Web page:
The chief apostle of the “Magyar peace party” is Count Michael Karolyi, who early in August made a speech to his constituents in which he declared that his party would work for a separate peace on the basis of president Wilson’s program. At the same time, however, Count Karolyi is a strong defender of the unity of the Hungarian state which of course implies that the Czechoslovaks must remain divided and that other Slav branches m.ust continue to live under Magyar oppression. It is not likely that the Allies will swallow the Magyar peace bait and abandon the Czechoslovaks with their brave army for the sake of gaining over a few insincere Magyar noblemen. But it is well to realize that the Magyars have no desire to be just to the nationalities of Hungary.
The Budapest Government is still so blind as to imagine that they can hide the desires of the majority of the Hungarian inhabitants for a break-up of Hungary, and that they can accomplish this by suppressing the nationalities themselves. The famous and widely heralded franchise reform was so juggled that it would be practically impossible under this measure for three million Slovaks to elect a single deputy. The latest now is a law consolidating the counties and reducing their number from 63 to 48. The purpose is to bring Magyar districts in to counties that were heretofore overwhelmingly Slav or Roumanian, so that the claim could be made that all of the administrative divisions of Hungary are either Magyar or have strong Magyar elements, and that therefore it would be unjust and impracticable to break up the unity of the Hungarian kingdom.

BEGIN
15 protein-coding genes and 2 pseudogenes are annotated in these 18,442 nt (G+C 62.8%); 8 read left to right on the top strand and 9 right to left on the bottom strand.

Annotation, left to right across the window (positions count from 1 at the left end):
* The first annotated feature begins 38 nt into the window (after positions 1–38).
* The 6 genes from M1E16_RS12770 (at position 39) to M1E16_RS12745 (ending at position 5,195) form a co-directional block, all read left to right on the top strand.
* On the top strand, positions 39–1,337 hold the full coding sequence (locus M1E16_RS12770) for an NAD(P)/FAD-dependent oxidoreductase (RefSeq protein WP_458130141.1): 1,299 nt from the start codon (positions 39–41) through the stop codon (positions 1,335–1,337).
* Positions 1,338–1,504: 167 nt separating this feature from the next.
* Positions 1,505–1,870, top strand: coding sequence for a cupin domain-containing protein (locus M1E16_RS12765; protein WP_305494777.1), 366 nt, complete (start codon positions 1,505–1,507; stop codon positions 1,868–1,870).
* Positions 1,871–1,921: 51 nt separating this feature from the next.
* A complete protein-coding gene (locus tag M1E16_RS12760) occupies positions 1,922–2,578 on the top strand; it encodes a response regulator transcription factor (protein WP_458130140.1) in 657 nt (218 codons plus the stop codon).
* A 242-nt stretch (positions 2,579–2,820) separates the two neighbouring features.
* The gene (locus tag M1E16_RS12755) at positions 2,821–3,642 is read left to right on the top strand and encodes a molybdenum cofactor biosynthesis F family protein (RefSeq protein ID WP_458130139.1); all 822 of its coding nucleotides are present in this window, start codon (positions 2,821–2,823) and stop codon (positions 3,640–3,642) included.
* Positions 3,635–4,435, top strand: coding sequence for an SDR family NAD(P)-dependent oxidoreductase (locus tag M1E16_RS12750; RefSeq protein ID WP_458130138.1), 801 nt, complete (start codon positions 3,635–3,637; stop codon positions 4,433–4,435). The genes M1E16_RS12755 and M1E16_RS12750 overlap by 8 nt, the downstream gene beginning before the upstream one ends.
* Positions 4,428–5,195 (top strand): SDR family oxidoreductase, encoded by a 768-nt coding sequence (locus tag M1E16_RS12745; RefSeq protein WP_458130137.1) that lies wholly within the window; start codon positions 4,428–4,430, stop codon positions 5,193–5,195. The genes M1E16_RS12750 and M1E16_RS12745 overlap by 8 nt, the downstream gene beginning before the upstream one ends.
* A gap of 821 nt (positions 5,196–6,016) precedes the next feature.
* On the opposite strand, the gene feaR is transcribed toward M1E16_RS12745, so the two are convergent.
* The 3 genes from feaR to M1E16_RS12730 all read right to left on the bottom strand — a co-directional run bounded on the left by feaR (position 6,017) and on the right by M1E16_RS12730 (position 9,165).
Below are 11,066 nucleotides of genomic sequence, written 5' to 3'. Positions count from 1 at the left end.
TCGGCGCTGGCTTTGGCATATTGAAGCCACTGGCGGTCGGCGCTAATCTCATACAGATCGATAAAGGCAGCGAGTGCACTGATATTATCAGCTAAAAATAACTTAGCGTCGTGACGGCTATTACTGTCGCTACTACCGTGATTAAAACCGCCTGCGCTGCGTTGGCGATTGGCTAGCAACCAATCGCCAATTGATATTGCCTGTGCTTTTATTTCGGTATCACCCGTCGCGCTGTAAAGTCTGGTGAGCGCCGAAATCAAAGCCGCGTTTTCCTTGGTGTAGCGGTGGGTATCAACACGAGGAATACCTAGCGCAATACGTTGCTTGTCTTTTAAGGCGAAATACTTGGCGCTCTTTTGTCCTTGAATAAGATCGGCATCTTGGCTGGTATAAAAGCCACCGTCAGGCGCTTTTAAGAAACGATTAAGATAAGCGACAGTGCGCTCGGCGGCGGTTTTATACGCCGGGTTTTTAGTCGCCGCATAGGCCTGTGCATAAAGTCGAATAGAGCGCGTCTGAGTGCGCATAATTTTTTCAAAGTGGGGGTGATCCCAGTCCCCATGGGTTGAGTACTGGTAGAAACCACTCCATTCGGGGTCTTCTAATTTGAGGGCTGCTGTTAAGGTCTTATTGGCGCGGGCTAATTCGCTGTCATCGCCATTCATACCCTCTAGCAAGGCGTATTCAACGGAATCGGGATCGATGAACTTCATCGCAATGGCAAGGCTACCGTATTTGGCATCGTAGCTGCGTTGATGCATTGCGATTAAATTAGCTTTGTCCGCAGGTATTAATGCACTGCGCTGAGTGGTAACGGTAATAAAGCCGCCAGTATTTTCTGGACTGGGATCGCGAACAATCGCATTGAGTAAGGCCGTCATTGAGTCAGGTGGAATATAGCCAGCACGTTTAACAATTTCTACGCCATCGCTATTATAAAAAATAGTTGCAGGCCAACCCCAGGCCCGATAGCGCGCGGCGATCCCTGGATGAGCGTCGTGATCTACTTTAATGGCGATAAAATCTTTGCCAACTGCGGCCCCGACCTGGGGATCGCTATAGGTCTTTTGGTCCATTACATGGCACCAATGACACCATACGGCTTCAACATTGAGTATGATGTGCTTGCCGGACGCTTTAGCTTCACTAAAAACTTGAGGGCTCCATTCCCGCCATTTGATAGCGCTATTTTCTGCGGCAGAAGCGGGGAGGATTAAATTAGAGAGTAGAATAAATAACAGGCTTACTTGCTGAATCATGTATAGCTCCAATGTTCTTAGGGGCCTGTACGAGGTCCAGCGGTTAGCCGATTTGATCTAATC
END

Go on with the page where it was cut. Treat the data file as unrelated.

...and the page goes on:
Another Magyar method for the solution of the question of nationalities is a so-called reform of land law. During the four years of the war peasants in Hungary, and especially in the Slovak counties, received good prices for their produce and they used the money to buy more land from the impoverished Magyar gentry. When the estate that happened to come into the market was too large, Czech bankers bought the property and parcelled it out to the neighboring Slovak peasants. This process scared the Magyar chauvinists who ruled in Budapest, and a law was passed authorizing, the government to expropriate large landed estates and settle on them disabled soldiers who must of course be Magyars. This law copies the Prussian program as applied in Posnania, to settle Polish lands with German farmers. The law provides also that the property of dangerous alients shall be taken over, and this section is aimed principally at the Czechs, who as Austrian subjects are aliens in Hungary.